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BLT Drama Camp numbers up; the big show begins tonight

DAILY LEADER / KATIE WILLIAMSON / Jenna Segura, 12 practices Wednesday as the evil witch, Morgana for the BLT children's production.

DAILY LEADER / KATIE WILLIAMSON / Jenna Segura, 12 practices Wednesday as the evil witch, Morgana for the BLT children’s production.

The 10th annual Brookhaven Little Theatre Drama Camp will present “Sleeping Beauty” tonight and Friday at 6:30 p.m. at the Haven Theater.

With only two weeks to assign parts, learn lines and coach the 52 campers, the volunteers have had their hands full. Joanna Sproles, camp director, said this year’s enrollment has jumped from 38 campers last year.

“It’s the biggest group we’ve had in the last five years,” she said.

The camp is open to students entering the first through seventh grades, with counselors ranging from eighth graders through college age. The play only has 40 characters, so some of the parts are split. Sproles said she even created a whole new fairy group.

DAILY LEADER / KATIE WILLIAMSON / Evelyn Waterloo, almost 8, plays with her fairy wings (atop her head) Wednesday during practice for Brookhaven Little Theater's children's' production of Sleeping Beauty. The play will be presented today and Friday.

DAILY LEADER / KATIE WILLIAMSON / Evelyn Waterloo, almost 8, plays with her fairy wings (atop her head) Wednesday during practice for Brookhaven Little Theater’s children’s’ production of Sleeping Beauty. The play will be presented today and Friday.

The camp does have a tuition requirement, which goes into the Save the Haven fund. All money is this fund is specifically earmarked for building improvements at the theater, located on West Cherokee Street.

The camp began a decade ago when Sproles was speaking with a friend, Emily Henderson, and they were discussing what their children were going to do that summer. Sproles said most activities in Brookhaven are more recreational than educational, and they wanted something that offered both.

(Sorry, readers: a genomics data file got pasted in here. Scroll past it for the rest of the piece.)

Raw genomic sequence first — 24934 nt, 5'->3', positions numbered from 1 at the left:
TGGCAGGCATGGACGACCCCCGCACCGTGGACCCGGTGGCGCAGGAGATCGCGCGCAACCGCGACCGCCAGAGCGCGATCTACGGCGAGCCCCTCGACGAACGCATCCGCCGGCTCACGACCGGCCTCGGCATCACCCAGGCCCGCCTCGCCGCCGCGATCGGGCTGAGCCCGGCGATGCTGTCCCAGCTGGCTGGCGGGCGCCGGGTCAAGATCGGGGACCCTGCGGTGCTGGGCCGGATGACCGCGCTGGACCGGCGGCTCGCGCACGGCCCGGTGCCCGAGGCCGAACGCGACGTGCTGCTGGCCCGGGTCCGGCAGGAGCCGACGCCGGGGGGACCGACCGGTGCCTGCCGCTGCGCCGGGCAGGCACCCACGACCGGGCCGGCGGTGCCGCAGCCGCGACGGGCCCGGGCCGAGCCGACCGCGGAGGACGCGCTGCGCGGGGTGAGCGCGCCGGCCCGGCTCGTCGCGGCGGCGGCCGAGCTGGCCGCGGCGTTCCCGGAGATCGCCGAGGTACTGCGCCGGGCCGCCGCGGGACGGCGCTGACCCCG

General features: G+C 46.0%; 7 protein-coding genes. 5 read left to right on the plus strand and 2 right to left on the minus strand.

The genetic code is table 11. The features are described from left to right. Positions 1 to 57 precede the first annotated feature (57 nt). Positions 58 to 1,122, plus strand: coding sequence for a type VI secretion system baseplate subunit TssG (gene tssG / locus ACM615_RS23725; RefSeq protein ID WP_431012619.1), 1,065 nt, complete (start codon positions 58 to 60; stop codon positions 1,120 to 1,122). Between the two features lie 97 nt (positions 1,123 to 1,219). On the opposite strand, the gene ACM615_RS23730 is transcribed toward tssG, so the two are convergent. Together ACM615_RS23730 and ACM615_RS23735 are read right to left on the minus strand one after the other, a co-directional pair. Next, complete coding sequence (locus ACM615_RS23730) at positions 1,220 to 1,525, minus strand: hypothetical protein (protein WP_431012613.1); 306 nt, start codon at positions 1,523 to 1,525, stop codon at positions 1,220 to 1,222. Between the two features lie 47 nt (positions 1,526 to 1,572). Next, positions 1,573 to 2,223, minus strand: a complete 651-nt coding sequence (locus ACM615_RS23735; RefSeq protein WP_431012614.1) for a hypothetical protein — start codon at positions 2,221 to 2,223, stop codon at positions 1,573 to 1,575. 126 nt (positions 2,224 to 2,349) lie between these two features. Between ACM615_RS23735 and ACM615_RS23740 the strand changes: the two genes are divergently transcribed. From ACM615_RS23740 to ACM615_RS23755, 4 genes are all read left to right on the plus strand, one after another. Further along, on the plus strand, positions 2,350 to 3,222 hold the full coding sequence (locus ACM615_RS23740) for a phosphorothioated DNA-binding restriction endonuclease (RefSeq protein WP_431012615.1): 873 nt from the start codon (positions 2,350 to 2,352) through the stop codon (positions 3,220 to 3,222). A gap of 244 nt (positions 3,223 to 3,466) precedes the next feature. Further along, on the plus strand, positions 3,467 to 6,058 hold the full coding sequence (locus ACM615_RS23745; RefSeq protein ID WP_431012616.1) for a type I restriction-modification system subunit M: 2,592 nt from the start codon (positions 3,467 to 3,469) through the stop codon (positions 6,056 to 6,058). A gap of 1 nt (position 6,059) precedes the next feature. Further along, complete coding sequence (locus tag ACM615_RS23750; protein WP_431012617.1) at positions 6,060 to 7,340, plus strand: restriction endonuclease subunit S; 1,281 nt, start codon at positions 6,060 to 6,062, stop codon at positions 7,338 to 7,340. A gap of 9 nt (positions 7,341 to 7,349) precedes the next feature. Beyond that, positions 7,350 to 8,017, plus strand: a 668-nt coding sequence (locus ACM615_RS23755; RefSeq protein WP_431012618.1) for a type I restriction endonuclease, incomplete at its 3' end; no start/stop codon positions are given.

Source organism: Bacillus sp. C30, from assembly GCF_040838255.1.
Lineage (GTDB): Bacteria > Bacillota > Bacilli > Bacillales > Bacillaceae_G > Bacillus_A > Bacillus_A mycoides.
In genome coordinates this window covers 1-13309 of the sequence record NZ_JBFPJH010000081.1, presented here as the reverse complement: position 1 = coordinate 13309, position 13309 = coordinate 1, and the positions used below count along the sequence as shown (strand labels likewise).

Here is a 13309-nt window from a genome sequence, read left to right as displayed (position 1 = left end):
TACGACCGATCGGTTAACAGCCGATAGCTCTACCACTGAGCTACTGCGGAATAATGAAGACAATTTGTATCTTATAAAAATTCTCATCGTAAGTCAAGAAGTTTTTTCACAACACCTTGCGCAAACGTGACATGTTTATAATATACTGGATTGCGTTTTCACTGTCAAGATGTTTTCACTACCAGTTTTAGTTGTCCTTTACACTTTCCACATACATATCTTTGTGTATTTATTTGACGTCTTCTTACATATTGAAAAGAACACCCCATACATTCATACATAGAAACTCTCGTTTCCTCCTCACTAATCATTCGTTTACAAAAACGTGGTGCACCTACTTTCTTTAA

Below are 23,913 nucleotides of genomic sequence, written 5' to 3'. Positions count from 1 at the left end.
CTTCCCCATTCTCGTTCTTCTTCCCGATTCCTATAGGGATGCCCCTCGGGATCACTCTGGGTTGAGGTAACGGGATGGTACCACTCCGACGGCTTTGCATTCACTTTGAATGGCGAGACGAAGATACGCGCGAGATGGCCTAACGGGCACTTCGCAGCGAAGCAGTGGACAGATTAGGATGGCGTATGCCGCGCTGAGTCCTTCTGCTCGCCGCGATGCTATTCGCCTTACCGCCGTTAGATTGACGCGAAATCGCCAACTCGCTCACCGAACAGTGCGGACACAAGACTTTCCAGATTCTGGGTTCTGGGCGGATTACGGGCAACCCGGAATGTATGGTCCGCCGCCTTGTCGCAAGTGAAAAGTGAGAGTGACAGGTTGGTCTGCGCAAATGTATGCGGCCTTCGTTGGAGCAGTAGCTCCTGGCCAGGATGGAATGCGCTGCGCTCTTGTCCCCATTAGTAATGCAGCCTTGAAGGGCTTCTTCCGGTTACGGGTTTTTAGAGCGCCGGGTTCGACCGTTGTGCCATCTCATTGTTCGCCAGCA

At the time, the Haven sat empty during the summer.

“I think of the building as a living, breathing thing, and it wants to be used,” Sproles said.

The drama camp addressed all issues.

Out of that, the BLTeens developed as a way for children to continue in the theater after they grew out of the drama camp.

Zach Morace was a child at the first drama camp, and now at 21, he has returned to help do the lighting for the show.

“I’m a theater kid,” he said. “I felt a little lost without it.”

Morace said since the first year the camp has grown a lot. Each year the sets, costumes and participation improve. He said he hopes the camp helps to contribute to the growth of the BLT within the community.

Two of this year’s cast members have participated since first grade and are now in their last year of eligibility. Bailey Pounds, playing Morgana, said she keeps coming back because she has always had fun with it.

“Every year I’m like ‘Oh, yeah, I actually got a part,'” she said.

Pounds got involved because her sister enjoyed it.

“My sister was so good at whatever part she did, and I wanted to be just like her,” she said.

Graci Malone, playing Queen Beatrice, Aurora’s mother, said she loves the friends she’s met through the years.

“And getting to stay two weeks with Mrs. Sarah (Lloyd),” she said.

Malone said she has learned the meaning behind the stories.

“I’ve learned I can come out of my shell more than I normally would,” she said.

Braxton King, playing King Alfred, Aurora’s father, said his favorite part was performing. He said he thinks the scenes he does with Queen Beatrice and Aurora will be humorous.

“Me and the person playing the mom, we’re both smaller than Aurora,” he said.

Admission is $5, and the doors will open at 5:45 p.m. No advanced tickets will be sold, but season tickets will be honored.